The chromatin-associated factors HP1α and MBD1 play key roles in the formation of repressive chromatin by binding methylated histone H3 and methylated DNA, respectively (1416). Consequently, we expected that BAHD1 would induce transcriptional repression. To test this hypothesis, BAHD1 was fused to the DNA-binding domain (DBD) of the GAL4 protein and coexpressed in HEK293 cells with reporters containing GAL4 binding sites linked to either TK or MMTV promoters upstream of the luciferase gene. GAL4-BAHD1 inhibited luciferase activity in a dose-dependent manner, with a repressive effect comparable to that of GAL4-HP1α and GAL4-MBD1 (Fig. S1). These results demonstrate that BAHD1 acts as a repressor when targeted to a promoter. Because BAHD1 can interact with heterochromatin factors, it may promote gene silencing through an heterochromatinization process.

Increasing BAHD1 Expression Levels in Cells Triggers Heterochromatin Formation.

An important feature of heterochromatin is its ability to spread from a specific nucleation site (14). We reasoned that if BAHD1 promotes the assembly of a heterochromatinization machinery at genomic microdomains, then increasing its amount in cells should stimulate the spread of heterochromatin throughout large genomic regions, a phenomenon visible by microscopy techniques. To address this question, we expressed YFP-BAHD1 in human C3SV40 fibroblasts for 24 h or 48 h. YFP-BAHD1 localized in the nucleus as dispersed foci that increase in size with increasing YFP-BAHD1 expression to form larger structures (Fig. 1C). Importantly, these structures were visible in living cells as patches of phase-dense material (Movie S1), which did not result from unspecific aggregation, because they were not observed on expression of either YFP or another tagged nuclear protein, such as GFP-PML (data not shown). To examine whether YFP-BAHD1–associated foci were heterochromatin areas, we first examined whether they correlated with histone hypoacetylation, a specific feature of heterochromatin (1). Accordingly, acetyl-histone H4 was largely excluded from YFP-BAHD1 foci (Fig. 1D). We then confirmed by electron microscopy that these nuclear structures were domains of condensed chromatin. In HEK293 cells expressing YFP-BAHD1, electron-dense patches of heterochromatin were visible throughout the nucleus, but were rarely detected in nuclei of untransfected cells (Fig. 1E). Immunogold labeling further demonstrated that BAHD1 localized to this de novo–formed heterochromatin. In cells expressing V5-BAHD1, the V5 antibody reacted with electron-dense regions of condensed chromatin, but did not label nuclei of untransfected cells (Fig. 1 F and G).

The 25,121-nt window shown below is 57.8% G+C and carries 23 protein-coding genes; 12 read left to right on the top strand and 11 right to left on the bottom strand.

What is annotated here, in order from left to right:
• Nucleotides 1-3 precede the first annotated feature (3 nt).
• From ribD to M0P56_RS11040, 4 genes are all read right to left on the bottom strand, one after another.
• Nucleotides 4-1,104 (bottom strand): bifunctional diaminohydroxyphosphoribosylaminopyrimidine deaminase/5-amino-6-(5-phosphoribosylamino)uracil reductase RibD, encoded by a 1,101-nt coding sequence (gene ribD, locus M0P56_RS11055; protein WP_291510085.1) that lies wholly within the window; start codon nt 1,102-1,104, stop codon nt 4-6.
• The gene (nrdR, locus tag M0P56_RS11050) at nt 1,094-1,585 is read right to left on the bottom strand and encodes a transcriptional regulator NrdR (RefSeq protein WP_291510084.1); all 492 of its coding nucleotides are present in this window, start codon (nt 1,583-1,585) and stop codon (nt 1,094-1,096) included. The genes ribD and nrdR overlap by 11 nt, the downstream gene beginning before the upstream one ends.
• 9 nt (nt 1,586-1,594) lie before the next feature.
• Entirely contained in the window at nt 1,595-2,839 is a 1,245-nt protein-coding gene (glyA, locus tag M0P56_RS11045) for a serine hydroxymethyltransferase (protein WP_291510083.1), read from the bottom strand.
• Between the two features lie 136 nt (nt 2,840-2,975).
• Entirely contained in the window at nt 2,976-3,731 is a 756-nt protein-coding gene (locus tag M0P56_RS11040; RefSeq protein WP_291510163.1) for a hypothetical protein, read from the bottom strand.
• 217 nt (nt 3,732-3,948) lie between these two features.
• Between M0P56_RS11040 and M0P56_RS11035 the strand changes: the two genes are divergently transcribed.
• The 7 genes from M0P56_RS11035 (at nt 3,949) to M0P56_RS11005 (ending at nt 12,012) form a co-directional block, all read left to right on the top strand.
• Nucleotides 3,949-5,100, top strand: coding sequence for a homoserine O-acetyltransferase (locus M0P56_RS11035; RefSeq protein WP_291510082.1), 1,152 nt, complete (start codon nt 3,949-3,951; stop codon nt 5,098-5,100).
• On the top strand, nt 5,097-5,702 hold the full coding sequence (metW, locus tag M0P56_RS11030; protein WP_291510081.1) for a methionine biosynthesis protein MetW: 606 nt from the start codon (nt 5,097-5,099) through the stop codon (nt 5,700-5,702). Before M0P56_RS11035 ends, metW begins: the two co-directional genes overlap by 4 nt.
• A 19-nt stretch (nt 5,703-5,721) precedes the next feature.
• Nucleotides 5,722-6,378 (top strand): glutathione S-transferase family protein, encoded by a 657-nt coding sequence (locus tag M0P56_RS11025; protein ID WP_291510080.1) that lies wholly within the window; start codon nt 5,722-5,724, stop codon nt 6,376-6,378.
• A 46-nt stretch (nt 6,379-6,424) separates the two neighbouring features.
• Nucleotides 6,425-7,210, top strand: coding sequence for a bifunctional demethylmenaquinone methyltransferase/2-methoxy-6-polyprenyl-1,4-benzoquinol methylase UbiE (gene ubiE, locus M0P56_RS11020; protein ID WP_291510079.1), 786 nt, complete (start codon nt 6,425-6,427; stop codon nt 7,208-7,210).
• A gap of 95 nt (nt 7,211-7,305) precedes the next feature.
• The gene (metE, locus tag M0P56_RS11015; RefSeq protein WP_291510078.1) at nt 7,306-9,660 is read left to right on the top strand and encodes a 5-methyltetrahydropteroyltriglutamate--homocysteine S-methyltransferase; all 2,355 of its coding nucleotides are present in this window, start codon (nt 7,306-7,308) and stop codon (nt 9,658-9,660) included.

BAHD1 Directs HP1α at Specific Nuclear Sites.